Get out and stay out, I've finally had enough
Don't kiss me on your way out, it wouldn't move me much
You used me, abused me, you cheated and you lied
So get out and stay out, I'm taking back my life.
— “Get Out and Stay Out” by Dolly Parton
By Dan Hagen
From men who kidnap willing women to women who kidnap an unwilling man, the Little Theatre’s 2012 season has covered some cultural ground.
The fact that both shows are musical comedies based on popular films only serves to underline the cultural distance that we Americans traveled from the charmingly sexist “Seven Brides for Seven Brothers” in 1954 to the firmly feminist “9 to 5” in 1980.
Three decades on, and “9 to 5” is a Broadway stage musical opening today at the Little Theatre, directed by Amy Marie McCleary.
Like the oppressive office in which these characters work, shows are often man-centric. So it’s kind of refreshing to see a show that features three strong female leads — Therese Kincade, Tiffany Sparks and Karla Shook.
In the Dabney Coleman role of the skirt-chasing, credit-stealing, condescending creep boss we have Timothy Booth, who knows how to cut a swath with such strutting, gaudy material.
His assistant, Roz, is Paula Scrofano, an actress who turns the minor role of this lovelorn company spy into a crowd-pleasing centerpiece of the show. She declares her unrequited passion in the song “Heart to Heart,” and can sell the laughs with a whisper or a full-out desktop dance.
Shook is Judy, the uncertain, unsure and newly unmarried woman who is tackling her first job at the office. Her beautiful voice finally rings with confidence and conviction when she confronts her ex in “Get Out and Stay Out.”
Sparks has the Dolly Parton role of Doralee, a tricky task she handles with professional ease. Think how hard it would be to play a buxom Parton clone without descending into painful parody. This actress adroitly dodges that trap. Sparks somehow brings Parton’s real spark into the role, suggesting all the intelligence and big-hearted compassion that hides behind Parton’s wink.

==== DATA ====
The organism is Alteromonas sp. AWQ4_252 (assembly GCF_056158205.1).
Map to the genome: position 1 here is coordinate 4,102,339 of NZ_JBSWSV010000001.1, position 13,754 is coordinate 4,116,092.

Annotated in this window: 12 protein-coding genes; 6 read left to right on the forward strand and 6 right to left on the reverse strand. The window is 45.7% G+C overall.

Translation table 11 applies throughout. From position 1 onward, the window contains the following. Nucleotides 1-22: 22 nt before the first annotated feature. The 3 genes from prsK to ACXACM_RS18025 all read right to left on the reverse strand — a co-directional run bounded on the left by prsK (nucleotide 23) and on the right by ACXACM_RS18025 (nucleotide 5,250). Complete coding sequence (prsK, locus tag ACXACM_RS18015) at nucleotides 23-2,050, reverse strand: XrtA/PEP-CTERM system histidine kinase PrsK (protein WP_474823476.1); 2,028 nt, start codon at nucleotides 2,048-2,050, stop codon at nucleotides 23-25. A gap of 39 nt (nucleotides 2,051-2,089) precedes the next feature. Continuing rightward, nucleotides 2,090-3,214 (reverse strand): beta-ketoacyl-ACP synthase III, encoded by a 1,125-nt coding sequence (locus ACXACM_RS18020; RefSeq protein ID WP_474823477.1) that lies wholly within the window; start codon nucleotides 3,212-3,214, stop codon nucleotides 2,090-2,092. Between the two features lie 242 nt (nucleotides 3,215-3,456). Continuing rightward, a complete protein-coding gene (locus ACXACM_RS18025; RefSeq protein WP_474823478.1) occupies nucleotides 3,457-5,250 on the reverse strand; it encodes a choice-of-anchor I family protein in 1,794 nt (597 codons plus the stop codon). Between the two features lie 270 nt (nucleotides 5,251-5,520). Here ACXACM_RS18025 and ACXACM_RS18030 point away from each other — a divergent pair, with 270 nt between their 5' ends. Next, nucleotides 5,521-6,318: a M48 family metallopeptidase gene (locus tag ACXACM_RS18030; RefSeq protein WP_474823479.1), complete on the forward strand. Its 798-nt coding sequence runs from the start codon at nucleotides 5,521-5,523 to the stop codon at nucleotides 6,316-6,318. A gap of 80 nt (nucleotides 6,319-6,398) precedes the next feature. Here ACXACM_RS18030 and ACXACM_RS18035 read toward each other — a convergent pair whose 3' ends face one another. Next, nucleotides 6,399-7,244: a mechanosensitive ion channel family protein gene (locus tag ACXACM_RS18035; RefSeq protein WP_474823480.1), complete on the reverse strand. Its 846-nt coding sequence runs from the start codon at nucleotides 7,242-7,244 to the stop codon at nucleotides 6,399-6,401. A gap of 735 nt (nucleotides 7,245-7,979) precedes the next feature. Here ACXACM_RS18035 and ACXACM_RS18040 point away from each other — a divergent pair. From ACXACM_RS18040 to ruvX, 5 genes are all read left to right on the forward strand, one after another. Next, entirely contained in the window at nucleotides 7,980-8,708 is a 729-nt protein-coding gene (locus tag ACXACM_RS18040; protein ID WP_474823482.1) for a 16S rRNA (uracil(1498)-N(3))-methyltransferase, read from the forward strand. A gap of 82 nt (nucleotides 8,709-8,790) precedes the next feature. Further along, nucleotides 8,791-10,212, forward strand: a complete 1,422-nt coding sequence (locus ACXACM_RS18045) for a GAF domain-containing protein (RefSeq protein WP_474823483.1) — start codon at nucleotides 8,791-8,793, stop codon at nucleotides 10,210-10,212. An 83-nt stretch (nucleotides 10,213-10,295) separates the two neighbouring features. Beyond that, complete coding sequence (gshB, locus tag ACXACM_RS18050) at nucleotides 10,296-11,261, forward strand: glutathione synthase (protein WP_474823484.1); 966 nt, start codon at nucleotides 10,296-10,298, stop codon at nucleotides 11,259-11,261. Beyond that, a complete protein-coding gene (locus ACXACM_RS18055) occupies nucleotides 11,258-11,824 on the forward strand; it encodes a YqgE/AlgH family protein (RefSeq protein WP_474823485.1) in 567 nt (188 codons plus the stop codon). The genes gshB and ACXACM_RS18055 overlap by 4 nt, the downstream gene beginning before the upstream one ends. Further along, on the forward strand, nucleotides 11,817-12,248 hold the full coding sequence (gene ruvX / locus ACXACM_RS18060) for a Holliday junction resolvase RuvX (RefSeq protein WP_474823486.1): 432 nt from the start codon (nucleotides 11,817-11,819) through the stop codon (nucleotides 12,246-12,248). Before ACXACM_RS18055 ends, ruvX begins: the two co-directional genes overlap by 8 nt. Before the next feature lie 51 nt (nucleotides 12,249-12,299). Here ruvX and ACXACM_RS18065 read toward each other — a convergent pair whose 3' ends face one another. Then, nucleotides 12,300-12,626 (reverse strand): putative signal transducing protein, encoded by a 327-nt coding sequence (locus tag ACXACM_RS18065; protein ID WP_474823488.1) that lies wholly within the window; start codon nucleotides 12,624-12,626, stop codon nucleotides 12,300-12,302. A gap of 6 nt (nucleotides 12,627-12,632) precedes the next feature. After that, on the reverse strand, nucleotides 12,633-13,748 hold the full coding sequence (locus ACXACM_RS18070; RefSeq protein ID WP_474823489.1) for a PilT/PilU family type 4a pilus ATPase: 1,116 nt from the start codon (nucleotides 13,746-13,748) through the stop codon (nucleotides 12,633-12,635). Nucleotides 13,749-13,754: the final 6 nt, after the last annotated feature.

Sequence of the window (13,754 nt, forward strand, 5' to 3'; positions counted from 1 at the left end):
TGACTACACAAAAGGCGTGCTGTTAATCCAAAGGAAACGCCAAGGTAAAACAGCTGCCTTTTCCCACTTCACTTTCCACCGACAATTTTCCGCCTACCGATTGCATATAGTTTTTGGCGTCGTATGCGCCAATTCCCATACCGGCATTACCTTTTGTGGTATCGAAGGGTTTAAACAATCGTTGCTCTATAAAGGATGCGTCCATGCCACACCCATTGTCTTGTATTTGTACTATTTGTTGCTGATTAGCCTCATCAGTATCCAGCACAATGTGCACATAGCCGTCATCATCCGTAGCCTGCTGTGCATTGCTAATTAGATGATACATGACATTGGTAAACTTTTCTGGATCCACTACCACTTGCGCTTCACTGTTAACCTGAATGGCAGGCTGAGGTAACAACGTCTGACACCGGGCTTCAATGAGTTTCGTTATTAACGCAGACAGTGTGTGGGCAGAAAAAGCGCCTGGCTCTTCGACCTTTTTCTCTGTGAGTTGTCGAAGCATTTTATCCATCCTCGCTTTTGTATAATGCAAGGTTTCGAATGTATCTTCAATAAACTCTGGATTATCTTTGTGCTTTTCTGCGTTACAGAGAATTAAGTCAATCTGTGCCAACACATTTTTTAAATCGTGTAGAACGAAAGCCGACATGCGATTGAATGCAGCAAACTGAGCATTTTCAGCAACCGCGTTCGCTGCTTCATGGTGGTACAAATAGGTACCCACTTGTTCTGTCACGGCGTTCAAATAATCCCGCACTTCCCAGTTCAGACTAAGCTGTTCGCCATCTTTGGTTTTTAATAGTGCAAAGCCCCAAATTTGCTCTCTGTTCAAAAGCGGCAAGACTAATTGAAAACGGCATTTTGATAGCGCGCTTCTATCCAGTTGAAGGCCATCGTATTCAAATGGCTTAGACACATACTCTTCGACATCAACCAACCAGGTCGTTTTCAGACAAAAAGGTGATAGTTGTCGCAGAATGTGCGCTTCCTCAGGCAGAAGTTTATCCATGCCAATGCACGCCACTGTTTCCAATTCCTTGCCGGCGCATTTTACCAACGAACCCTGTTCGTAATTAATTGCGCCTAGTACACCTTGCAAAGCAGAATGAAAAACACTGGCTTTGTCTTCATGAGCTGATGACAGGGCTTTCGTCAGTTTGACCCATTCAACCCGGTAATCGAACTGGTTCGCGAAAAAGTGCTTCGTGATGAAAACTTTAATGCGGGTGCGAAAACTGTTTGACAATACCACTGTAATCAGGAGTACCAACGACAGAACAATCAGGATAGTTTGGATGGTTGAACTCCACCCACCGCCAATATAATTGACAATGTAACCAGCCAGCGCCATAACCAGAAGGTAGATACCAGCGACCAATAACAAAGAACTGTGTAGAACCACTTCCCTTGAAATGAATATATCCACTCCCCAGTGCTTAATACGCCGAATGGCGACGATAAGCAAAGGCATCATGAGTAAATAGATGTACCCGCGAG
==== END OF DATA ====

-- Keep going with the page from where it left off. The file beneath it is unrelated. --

|Therese Kincade and her dancing boys|
Two of Kincade’s gifts are dead-on comic timing and genuineness of emotional reaction. The latter is on display in “Let Love Grow,” her duet with the younger man (Ashton Byrum) who tries to draw her back into a full life. She also has brassy fun as the center of attention in “One of the Boys,” a sort of reverse-sexism number in which she’s a female CEO surrounded by sinuously swaying dancing boys dressed in suspenders and undershirts.
A triple-threat highlight of the show, augmented by Timmy Valentine’s flashy costuming, is the trio of fantasy sequences in which Shook, Sparks and Kincade relish the ways in which they’d like to put paid to their boss — Raymond Chandler, Dale Evans and the Brothers Grimm, respectively. I never expected to see Therese Kincade in that Snow White costume, and the image is going to stay with me for the remainder of my days on Earth.
Finally, there is Dolly Parton herself, who puts in appearances in film sequences framing the show and whose sunny spirit pervades it. She wrote the music and lyrics for the show’s 16 songs.
I remember Jane Fonda, one of the stars of the original film comedy with Parton, saying they had vaguely discussed the need for a theme song based on the title, and that Parton, humming to herself, astounded them by coming up with the famous tune in what seemed to be minutes.
That film comedy was quite successful in its day, but I think this feel-good farcical material works even better as a musical comedy.
Incidental Intelligence: ‘9 to 5’ has music and lyrics by Dolly Parton and book by Patricia Resnick, who wrote the original film screenplay with director Colin Higgins.
The cast also features Sam Hay, CJ Pawlikowski, Lauren Patton, Jennifer Seifter, Kelsey Andres, Heather Dore’ Johnson, Rachel LaPorte, Jared Titus, Cary Mitchell, John Reeger, Mandy Modic, Darrin French, Jacob Lacopo and Justin Ronald Mock.
The show has scenic design by Jen Price-Fick, lighting design by Matthew J. Fick and stage management by Jane Davis. The music director is Joshua Zecher-Ross.
Performances will run through Aug 12. Tickets may be purchased by calling The Little Theatre on the Square Box Office at (217)-728-7375 or online at www .thelittletheatre.org.